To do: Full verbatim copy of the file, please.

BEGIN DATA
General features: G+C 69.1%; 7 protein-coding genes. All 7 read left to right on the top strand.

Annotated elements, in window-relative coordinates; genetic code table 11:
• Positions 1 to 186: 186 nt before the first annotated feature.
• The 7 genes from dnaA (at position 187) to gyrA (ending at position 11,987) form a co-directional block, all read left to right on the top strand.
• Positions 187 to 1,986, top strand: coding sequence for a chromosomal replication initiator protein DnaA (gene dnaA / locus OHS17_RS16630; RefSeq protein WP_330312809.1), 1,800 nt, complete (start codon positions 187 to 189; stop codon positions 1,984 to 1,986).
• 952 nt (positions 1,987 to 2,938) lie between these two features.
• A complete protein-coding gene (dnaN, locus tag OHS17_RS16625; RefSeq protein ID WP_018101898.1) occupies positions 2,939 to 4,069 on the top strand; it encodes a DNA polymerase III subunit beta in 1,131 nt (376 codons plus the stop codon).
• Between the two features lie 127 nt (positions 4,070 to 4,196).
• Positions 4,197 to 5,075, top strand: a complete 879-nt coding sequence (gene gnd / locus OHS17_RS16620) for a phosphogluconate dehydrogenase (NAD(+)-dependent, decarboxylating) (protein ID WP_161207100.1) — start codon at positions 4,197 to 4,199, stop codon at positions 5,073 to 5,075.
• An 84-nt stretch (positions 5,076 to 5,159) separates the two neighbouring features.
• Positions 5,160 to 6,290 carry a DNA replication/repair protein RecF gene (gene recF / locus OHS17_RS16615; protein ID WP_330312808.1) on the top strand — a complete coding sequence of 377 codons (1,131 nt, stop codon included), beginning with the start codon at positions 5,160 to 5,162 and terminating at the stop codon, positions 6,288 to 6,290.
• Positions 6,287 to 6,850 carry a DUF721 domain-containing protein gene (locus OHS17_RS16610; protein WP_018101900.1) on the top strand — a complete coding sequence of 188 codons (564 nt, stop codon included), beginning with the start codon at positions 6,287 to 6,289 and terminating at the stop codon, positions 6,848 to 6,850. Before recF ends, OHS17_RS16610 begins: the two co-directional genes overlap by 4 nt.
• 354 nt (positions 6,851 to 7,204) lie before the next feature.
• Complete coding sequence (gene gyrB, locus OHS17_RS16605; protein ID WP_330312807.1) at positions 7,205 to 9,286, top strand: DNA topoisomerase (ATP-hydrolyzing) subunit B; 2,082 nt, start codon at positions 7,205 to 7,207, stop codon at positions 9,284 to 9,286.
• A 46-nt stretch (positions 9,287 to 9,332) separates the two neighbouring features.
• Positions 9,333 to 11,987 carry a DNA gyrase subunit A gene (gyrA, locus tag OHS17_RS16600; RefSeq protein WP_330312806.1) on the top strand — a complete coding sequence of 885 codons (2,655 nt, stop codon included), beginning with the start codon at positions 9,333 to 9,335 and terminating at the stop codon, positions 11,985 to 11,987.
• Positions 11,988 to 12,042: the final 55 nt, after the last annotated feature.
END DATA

General features: G+C 69.1%; 7 protein-coding genes. All 7 read left to right on the top strand.

Annotated elements, in window-relative coordinates; genetic code table 11:
• Positions 1 to 186: 186 nt before the first annotated feature.
• The 7 genes from dnaA (at position 187) to gyrA (ending at position 11,987) form a co-directional block, all read left to right on the top strand.
• Positions 187 to 1,986, top strand: coding sequence for a chromosomal replication initiator protein DnaA (gene dnaA / locus OHS17_RS16630; RefSeq protein WP_330312809.1), 1,800 nt, complete (start codon positions 187 to 189; stop codon positions 1,984 to 1,986).
• 952 nt (positions 1,987 to 2,938) lie between these two features.
• A complete protein-coding gene (dnaN, locus tag OHS17_RS16625; RefSeq protein ID WP_018101898.1) occupies positions 2,939 to 4,069 on the top strand; it encodes a DNA polymerase III subunit beta in 1,131 nt (376 codons plus the stop codon).
• Between the two features lie 127 nt (positions 4,070 to 4,196).
• Positions 4,197 to 5,075, top strand: a complete 879-nt coding sequence (gene gnd / locus OHS17_RS16620) for a phosphogluconate dehydrogenase (NAD(+)-dependent, decarboxylating) (protein ID WP_161207100.1) — start codon at positions 4,197 to 4,199, stop codon at positions 5,073 to 5,075.
• An 84-nt stretch (positions 5,076 to 5,159) separates the two neighbouring features.
• Positions 5,160 to 6,290 carry a DNA replication/repair protein RecF gene (gene recF / locus OHS17_RS16615; protein ID WP_330312808.1) on the top strand — a complete coding sequence of 377 codons (1,131 nt, stop codon included), beginning with the start codon at positions 5,160 to 5,162 and terminating at the stop codon, positions 6,288 to 6,290.
• Positions 6,287 to 6,850 carry a DUF721 domain-containing protein gene (locus OHS17_RS16610; protein WP_018101900.1) on the top strand — a complete coding sequence of 188 codons (564 nt, stop codon included), beginning with the start codon at positions 6,287 to 6,289 and terminating at the stop codon, positions 6,848 to 6,850. Before recF ends, OHS17_RS16610 begins: the two co-directional genes overlap by 4 nt.
• 354 nt (positions 6,851 to 7,204) lie before the next feature.
• Complete coding sequence (gene gyrB, locus OHS17_RS16605; protein ID WP_330312807.1) at positions 7,205 to 9,286, top strand: DNA topoisomerase (ATP-hydrolyzing) subunit B; 2,082 nt, start codon at positions 7,205 to 7,207, stop codon at positions 9,284 to 9,286.
• A 46-nt stretch (positions 9,287 to 9,332) separates the two neighbouring features.
• Positions 9,333 to 11,987 carry a DNA gyrase subunit A gene (gyrA, locus tag OHS17_RS16600; RefSeq protein WP_330312806.1) on the top strand — a complete coding sequence of 885 codons (2,655 nt, stop codon included), beginning with the start codon at positions 9,333 to 9,335 and terminating at the stop codon, positions 11,985 to 11,987.
• Positions 11,988 to 12,042: the final 55 nt, after the last annotated feature.